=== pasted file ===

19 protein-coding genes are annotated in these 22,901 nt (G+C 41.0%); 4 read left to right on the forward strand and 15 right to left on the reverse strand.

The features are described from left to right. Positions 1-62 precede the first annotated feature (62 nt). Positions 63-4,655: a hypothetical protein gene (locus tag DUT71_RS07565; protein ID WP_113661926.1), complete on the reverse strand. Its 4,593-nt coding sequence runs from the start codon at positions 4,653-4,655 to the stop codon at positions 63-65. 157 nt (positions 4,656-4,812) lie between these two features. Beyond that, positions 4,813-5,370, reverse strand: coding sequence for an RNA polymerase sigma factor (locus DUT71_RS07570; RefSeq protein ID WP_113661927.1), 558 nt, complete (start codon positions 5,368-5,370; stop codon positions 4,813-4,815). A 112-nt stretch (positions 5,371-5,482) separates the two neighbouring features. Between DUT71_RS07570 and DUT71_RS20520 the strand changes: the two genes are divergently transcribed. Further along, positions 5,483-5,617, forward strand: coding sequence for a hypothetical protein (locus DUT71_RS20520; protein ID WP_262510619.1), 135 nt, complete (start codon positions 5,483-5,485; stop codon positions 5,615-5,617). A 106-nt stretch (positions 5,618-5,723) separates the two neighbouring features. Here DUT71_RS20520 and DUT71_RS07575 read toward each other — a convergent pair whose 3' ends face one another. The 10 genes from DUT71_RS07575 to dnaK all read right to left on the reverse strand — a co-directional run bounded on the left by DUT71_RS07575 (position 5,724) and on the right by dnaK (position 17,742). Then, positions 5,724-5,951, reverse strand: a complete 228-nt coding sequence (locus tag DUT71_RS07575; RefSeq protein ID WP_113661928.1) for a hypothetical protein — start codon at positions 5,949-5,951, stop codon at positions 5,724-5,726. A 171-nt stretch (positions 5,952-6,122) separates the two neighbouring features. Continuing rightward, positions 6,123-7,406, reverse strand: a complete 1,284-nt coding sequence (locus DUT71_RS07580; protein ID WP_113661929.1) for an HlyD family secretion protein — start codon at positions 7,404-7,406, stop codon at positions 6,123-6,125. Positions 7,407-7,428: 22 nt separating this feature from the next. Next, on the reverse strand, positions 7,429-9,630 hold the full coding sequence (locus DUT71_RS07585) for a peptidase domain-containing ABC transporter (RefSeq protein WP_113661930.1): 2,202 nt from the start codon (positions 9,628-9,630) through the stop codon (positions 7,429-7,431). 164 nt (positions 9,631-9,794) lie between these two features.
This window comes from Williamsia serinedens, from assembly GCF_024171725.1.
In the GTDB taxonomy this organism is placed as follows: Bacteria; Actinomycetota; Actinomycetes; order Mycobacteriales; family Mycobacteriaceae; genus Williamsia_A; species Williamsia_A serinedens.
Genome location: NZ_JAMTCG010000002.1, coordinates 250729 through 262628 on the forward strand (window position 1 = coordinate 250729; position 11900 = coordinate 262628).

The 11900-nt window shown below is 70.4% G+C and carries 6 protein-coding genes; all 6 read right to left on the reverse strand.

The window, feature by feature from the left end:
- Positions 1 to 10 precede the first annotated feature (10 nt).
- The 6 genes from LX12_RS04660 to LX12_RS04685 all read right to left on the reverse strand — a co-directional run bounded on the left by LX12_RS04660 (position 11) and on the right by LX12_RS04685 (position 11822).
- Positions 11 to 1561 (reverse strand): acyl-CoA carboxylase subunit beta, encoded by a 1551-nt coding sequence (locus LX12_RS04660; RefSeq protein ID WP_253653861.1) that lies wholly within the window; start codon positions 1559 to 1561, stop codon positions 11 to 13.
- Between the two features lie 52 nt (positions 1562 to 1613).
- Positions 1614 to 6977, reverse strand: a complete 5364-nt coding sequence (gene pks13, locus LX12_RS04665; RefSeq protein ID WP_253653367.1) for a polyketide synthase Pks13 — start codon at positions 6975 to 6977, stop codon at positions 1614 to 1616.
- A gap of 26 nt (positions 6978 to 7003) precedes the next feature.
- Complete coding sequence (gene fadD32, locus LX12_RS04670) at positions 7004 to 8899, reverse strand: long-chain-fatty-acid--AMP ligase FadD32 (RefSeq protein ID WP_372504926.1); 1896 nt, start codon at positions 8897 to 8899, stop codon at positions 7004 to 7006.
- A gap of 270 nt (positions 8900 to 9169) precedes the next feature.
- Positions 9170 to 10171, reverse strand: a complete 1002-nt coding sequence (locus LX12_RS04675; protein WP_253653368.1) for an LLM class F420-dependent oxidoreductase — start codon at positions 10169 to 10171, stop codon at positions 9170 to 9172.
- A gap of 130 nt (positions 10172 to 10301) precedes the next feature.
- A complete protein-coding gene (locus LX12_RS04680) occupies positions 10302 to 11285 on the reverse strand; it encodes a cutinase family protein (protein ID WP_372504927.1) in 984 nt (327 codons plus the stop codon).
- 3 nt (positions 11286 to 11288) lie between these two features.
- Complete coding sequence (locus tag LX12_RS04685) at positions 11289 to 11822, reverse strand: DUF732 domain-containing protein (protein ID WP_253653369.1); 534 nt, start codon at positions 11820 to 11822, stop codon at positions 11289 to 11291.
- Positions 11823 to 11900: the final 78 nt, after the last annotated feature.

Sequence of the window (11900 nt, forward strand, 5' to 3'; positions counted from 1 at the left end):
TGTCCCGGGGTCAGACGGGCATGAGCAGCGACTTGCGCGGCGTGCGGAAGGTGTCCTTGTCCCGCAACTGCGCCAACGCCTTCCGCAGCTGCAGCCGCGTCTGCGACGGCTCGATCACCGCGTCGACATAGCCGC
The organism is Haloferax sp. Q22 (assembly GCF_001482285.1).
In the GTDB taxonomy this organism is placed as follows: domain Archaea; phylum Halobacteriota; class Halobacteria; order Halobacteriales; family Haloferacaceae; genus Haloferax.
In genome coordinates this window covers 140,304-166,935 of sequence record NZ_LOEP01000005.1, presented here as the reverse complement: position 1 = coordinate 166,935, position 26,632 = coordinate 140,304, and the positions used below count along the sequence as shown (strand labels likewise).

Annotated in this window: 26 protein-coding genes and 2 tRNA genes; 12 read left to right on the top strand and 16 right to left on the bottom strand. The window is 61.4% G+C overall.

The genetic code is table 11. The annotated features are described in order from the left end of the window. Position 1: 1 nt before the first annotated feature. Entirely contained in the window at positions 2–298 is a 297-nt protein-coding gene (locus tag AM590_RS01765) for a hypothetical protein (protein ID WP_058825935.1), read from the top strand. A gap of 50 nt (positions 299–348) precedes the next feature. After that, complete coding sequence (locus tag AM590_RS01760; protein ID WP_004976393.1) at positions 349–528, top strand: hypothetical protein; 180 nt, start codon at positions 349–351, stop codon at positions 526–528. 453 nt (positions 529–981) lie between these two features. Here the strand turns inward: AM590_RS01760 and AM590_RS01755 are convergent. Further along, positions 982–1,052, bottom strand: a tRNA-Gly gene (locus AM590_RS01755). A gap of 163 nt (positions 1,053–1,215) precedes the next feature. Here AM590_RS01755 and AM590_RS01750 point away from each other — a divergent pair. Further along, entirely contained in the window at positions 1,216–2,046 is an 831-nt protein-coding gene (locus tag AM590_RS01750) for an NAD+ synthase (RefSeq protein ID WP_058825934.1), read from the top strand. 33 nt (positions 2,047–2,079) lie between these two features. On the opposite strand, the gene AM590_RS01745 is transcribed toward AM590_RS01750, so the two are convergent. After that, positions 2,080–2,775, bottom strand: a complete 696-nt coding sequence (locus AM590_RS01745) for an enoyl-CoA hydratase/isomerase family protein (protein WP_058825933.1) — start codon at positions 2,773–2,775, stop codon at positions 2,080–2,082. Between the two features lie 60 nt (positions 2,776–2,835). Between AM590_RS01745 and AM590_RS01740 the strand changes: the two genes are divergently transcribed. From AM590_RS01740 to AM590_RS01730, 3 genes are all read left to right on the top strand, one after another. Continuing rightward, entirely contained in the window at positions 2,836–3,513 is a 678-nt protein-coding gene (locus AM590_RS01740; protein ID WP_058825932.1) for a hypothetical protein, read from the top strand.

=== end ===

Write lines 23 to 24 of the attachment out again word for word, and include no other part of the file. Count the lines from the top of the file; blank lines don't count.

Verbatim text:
TGTCCCGGGGTCAGACGGGCATGAGCAGCGACTTGCGCGGCGTGCGGAAGGTGTCCTTGTCCCGCAACTGCGCCAACGCCTTCCGCAGCTGCAGCCGCGTCTGCGACGGCTCGATCACCGCGTCGACATAGCCGC
The organism is Haloferax sp. Q22 (assembly GCF_001482285.1).